On April 17, Google announced new matching behavior on AdWords for Exact and Phrase Match keywords.

So what does that mean in the world of pay-per-click (PPC) marketing?  For one, it means that PPC campaign managers everywhere will no longer have to create variations of Exact and Phrase Match keywords, like these:

  • Including both singular and plural
  • Including misspelled versions
  • Including versions with all “stems” (-ing, -er, etc.)
  • Including a version with and without accents
  • Including abbreviations of words

This change, which will be rolled out over the next few weeks to all Google AdWords advertisers could have a big impact, especially for campaigns that already had all of the above variations built into their campaigns. For example, what once were long-tail, cheap keywords will suddenly have some new competition due to this change in matching behavior.  This means the Cost-Per-Click (CPC) will likely go up for these low volume/high quality keywords, and some of the “slam dunk” opportunities we once enjoyed will be gone.  The impact on ROI is going to be interesting to watch, to say the least.

The Search Terms report is going to become even more important to monitor and use to create Negative Matches to help keep the quality of your pay-per-click traffic at an optimal level.  If you’re not familiar with that report, here’s a quick rundown:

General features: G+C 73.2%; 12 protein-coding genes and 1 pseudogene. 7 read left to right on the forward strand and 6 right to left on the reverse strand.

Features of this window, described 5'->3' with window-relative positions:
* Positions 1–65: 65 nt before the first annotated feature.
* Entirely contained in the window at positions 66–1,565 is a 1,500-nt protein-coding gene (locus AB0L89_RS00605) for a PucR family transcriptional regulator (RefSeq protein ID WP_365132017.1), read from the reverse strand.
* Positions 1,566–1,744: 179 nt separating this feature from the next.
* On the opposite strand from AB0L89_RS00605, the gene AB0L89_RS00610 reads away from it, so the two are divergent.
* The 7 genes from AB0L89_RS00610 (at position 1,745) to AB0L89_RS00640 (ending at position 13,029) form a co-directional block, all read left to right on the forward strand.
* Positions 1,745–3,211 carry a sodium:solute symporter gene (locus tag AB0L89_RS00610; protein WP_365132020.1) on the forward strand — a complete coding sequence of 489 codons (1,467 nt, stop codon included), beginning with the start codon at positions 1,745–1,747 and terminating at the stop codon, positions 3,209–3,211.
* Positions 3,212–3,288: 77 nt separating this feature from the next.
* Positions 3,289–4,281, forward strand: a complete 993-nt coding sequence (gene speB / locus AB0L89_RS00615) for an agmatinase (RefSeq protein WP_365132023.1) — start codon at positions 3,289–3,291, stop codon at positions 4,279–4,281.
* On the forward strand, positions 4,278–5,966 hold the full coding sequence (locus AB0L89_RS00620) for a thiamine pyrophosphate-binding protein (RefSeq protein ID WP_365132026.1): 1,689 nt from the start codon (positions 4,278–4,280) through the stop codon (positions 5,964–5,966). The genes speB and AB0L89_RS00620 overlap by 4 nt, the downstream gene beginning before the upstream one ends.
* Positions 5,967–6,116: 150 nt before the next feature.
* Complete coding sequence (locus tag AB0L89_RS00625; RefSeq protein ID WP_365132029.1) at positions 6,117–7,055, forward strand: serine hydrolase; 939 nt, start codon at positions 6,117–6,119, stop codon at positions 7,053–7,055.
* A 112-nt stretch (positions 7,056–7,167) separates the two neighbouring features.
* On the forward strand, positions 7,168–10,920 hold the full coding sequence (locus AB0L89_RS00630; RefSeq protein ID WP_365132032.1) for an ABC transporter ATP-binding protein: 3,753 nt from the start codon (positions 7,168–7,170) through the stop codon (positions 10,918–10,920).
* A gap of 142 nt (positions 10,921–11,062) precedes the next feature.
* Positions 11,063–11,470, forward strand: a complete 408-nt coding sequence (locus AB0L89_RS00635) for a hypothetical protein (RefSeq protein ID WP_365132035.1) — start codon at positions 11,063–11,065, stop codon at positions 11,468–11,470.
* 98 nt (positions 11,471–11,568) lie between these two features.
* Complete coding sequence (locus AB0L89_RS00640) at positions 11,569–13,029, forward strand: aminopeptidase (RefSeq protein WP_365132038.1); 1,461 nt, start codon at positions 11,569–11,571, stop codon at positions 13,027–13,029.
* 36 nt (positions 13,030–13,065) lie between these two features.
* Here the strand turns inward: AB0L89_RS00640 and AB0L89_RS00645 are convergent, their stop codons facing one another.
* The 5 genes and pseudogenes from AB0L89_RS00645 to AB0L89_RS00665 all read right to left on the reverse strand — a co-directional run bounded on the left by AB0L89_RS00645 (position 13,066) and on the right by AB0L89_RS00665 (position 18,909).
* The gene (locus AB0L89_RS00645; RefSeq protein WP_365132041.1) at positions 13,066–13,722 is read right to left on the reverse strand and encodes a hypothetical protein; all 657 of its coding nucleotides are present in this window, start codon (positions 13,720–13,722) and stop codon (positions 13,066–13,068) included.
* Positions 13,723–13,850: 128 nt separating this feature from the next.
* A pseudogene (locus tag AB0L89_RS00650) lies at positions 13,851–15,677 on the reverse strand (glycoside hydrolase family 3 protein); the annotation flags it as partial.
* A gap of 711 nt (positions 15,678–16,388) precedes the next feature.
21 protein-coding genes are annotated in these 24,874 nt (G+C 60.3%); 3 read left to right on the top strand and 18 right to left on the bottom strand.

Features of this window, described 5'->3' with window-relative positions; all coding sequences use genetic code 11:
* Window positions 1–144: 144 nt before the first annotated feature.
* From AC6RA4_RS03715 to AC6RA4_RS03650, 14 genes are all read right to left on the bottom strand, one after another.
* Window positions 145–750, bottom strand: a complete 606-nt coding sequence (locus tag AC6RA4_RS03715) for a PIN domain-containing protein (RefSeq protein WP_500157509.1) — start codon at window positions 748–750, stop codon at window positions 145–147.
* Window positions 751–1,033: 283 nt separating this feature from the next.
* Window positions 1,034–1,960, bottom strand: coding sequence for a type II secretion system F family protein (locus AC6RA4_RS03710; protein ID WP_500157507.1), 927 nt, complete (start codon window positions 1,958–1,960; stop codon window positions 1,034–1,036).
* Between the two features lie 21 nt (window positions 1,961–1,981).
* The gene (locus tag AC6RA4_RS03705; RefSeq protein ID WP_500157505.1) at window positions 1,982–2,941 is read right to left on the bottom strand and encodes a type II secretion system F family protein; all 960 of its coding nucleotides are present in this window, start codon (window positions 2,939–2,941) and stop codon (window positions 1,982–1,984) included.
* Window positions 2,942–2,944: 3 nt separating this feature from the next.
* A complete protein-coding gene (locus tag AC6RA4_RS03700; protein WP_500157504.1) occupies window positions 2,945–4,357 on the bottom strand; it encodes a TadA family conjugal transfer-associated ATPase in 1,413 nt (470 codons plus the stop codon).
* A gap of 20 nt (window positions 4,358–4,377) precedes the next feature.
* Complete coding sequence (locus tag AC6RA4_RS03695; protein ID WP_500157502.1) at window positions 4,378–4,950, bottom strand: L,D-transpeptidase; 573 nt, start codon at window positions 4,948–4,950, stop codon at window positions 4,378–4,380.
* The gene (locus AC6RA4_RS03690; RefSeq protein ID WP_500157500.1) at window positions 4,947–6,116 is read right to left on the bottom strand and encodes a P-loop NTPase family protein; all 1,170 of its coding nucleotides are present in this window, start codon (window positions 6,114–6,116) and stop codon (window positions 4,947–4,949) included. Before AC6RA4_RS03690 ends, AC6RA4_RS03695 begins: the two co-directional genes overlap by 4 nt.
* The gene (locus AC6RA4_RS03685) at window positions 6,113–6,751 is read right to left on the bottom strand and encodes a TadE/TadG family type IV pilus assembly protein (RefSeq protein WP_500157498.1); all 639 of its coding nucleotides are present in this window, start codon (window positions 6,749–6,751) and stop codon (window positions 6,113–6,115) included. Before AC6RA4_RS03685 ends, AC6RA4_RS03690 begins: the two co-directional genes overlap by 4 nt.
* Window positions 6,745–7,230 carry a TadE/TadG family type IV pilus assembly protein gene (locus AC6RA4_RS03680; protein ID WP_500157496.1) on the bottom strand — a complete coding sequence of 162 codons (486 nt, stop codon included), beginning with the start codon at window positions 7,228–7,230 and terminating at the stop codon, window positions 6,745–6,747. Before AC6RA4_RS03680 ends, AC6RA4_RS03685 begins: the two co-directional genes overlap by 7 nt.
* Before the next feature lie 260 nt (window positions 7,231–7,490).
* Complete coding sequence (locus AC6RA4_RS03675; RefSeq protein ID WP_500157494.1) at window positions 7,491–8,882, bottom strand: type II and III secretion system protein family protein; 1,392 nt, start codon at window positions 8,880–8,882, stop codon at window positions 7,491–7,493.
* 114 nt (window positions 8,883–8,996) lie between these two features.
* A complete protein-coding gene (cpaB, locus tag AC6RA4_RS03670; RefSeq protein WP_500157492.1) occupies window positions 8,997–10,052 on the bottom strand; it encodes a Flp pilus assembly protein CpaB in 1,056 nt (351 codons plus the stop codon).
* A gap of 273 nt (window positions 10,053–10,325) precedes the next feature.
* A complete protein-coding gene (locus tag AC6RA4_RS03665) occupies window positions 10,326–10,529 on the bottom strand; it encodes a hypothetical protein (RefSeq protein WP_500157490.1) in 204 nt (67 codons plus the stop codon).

To access your Search Terms report, first log in to your AdWords account, then click on the Keywords tab.  Next, go to the ‘See Search Terms…’ button that is located just below the graph (shown below).  Click on ‘All’ to view the actual queries that users have typed in to trigger your ads.

Google AdWords Search Terms Report

This report is great for finding valuable long-tail keywords, as well as creating Negative Match keywords to help improve the quality of your PPC traffic.  If you haven’t already, now ist he time to get familiar with this report.

For those who still want absolute control of their keywords, don’t worry! This option can be changed in the campaign settings section (it will be located under ‘Advanced Settings).

I’d love to hear feedback from other paid search marketers as we watch these changes roll out and see how it’s impacting paid search campaigns.  It’s hard to gauge whether the positives will outweigh the negatives:  It’s going to help us increase ad exposure to smaller lists, but we still (always) have to know exactly what keywords are triggering the ads.


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